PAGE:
After visiting Lake Shetek, we decided to check out Jeffers Petroglyphs State Historic Site. Neither of us really knew much about the petroglyphs, but we'd heard about them and thought, "Why not? We're already in the neighborhood." So we took a slight detour and a little walk out on the prairie.
|Path out to the petroglyphs, as seen from the Visitor Center|
Since it is a site run through the Minnesota Historical Society, we had to cough up $7 each to visit. This wasn't a problem for us...we like to support the MNHS. Plus, petroglyphs! The visitor's center was impressive and worth the time to explore.
Neither of us had much of an idea of what we were going to see. We kind of thought that we would be looking at cliff faces - carvings or paintings on a wall. And big. We thought they would be big. We didn't expect to hike roughly a mile through the prairie, and then look at carvings on what appeared to be a common prairie outcropping. But that doesn't matter, because it was really neat.
|Checking out the petroglyphs|
We arrived just after an organized tour had started, and we jogged to catch up with them. I will say that we would not have enjoyed the site 1/10th as much if we'd gone through it on our own. It is absolutely worth it to wait for a tour.
|Chuck, the fantastic tour guide|
We were lucky to have Chuck as our tour guide. He took off his shoes and walked out onto the quartzite outcropping to show us where the carvings were by spraying them with water. We found out - to our dismay - that we had arrived at about the worst possible time: near noon on a cloudy day. The carvings are most visible when there are shadows - dawn or dusk. A cloudy day made it even worse. I found it difficult to see the carvings at all, but Joe (who is more eagle-eyed than me) was able to see some them without help from Chuck's spray bottle.
In addition to him being able to show us the carvings, Chuck was enthusiastic and knowledgeable about the site. He talked about the 7,000 year old history of the site, the people who made the carvings, the connections with other Native American tribes that lived in other regions of the country (including a connection to Cahokia in St. Louis, which Joe and I visited in 2011), and information about the archaeology work that had been done and was still continuing. It was also clear that he loved the petroglyphs and truly enjoyed teaching people about them.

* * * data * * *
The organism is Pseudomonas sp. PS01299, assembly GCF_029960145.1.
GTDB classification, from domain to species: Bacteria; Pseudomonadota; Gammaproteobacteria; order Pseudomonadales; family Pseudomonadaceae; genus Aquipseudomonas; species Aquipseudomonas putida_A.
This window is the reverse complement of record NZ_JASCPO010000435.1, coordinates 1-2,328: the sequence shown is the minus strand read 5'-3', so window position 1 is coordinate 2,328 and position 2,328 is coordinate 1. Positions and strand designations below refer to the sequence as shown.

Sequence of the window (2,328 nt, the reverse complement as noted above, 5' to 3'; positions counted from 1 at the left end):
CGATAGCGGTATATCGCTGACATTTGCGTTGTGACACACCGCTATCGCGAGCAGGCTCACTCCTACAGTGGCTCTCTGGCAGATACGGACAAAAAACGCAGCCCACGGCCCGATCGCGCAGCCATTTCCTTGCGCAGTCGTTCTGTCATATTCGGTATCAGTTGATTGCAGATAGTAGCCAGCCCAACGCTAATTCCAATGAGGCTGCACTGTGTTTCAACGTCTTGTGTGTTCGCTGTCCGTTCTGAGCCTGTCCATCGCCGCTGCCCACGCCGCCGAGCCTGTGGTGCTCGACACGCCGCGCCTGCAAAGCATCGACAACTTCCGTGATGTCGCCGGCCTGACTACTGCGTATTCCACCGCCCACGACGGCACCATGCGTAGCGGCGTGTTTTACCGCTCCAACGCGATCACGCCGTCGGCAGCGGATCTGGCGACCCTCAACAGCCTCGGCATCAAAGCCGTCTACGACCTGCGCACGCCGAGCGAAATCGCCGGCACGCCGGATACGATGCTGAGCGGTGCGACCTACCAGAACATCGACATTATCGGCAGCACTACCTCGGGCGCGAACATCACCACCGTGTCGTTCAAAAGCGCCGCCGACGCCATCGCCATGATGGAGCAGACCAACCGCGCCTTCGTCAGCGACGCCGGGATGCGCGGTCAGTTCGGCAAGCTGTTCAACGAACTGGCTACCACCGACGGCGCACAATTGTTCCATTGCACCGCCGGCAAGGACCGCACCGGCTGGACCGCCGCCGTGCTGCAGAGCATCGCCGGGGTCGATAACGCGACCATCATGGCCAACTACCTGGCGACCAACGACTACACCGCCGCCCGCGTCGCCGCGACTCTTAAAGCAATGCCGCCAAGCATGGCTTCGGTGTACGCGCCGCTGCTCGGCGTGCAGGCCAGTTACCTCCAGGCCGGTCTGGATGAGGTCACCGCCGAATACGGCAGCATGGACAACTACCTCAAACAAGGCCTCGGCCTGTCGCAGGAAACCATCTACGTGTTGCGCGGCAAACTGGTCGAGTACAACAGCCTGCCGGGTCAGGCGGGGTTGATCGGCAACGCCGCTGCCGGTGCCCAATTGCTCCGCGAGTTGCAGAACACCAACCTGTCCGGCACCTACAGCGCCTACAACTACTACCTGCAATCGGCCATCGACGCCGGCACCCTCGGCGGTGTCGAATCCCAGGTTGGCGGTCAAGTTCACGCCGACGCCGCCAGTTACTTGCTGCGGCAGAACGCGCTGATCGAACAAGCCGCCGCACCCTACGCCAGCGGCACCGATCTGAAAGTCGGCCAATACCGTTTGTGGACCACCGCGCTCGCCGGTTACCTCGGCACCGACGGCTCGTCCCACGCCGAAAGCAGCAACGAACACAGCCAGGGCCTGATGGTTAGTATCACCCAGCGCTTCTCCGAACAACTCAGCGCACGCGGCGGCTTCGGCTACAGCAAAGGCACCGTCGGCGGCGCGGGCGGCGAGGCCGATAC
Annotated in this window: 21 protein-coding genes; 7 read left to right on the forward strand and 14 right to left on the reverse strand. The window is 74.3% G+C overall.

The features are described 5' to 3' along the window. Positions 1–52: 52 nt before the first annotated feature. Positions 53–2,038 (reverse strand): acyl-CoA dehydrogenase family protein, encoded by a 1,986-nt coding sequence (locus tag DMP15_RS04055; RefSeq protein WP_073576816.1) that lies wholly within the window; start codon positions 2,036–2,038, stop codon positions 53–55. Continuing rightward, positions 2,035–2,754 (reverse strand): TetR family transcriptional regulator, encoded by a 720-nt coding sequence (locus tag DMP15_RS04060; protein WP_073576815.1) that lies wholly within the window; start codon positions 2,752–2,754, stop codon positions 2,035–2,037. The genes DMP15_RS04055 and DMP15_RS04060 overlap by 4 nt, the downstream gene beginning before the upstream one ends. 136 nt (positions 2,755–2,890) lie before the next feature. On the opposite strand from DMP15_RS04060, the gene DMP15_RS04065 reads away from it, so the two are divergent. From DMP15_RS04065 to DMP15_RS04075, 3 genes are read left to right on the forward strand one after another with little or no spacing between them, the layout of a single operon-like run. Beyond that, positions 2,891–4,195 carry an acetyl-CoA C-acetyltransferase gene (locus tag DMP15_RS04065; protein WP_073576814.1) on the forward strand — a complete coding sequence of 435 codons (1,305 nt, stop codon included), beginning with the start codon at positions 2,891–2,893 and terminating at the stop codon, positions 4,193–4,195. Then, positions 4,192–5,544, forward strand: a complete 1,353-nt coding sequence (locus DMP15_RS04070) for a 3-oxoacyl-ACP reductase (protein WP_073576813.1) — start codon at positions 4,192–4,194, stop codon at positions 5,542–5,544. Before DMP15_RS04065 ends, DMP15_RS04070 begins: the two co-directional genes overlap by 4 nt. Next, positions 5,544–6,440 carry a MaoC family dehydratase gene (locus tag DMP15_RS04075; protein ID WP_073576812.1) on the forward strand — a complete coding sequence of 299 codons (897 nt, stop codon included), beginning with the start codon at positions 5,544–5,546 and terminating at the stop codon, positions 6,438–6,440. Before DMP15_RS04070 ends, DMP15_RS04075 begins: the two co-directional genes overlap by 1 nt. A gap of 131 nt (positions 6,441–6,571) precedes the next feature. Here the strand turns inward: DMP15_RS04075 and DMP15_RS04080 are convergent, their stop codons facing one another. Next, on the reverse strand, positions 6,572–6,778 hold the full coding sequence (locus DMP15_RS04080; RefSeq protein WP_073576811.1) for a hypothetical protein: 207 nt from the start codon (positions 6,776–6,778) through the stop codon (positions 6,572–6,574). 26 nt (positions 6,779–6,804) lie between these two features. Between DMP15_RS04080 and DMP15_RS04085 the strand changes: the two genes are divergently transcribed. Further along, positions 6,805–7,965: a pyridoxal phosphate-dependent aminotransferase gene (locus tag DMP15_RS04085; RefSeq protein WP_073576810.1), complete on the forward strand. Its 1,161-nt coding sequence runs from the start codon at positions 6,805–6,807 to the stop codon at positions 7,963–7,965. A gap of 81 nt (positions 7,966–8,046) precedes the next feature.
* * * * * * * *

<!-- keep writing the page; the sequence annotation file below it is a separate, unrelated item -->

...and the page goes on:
|Chuck sprays by a carving of a human head (by the number block) and shoulder (towards Chuck)|
Even with Chuck's help, we felt like we could see a very small amount of the carvings present. There were laminated maps and interpretive signs across the rock face, showing hundreds of carvings in a given section. We would stop, look at the sign, look at the rock face, and find a handful of the hundred that were there.
|One of the few we could easily see: a horned turtle|
For thousands of years, Native Americans lived in the area around Jeffers Petroglyphs. Their descendants - the Ioway, Ojibwe, Cheyenne, and Dakota - have helped the Minnesota Historical Society to identify and interpret the symbols.
|Here is a Thunderbird. The number marker is about 2 inches across.|
Some of the carvings showed human figures with tools and weaponry. There was actually a place on site where one could throw an atlatl at a target (a life-size fake buffalo), but nobody was there the day we stopped by. That was a bit of a let-down for Joe. He has always wanted to throw an atlatl.
|Sign showing hundreds of carvings...including a picture taken during low-angle sunlight|
The interpretive signs really were helpful, but we were hampered by the cloudy skies and the filtered mid-day sun with no shadows. If you are planning a trip to Jeffers Petroglyphs, please please please take our advice and go either in the morning or in the evening, when there are shadows to help you see the petroglyphs.
|Our picture of the same area. See the hand?|
The tour probably lasted an hour, but we were free to wander around afterwards so long as we stayed respectfully within the rope boundaries. The site was pretty big: the rock face was hundreds of feet long, containing over 2,500 visible carvings. He showed us where the prairie met the rock face: the carvings go right up to the grass. They are slowly peeling back the prairie to uncover what carvings are hiding beneath.
|Prairie grasses, hiding ancient secrets|
It was so nice to be out on the big, wide prairie with the silver grasses, the big sky, the prairie birds flying around, even the prairie bugs. This didn't match up with our initial, uninformed expectations, but we were really glad to have gone. We'd swing on over to Jeffers Petroglyphs again if we were in the area...but only when there are shadows. And, hopefully, when Chuck is working.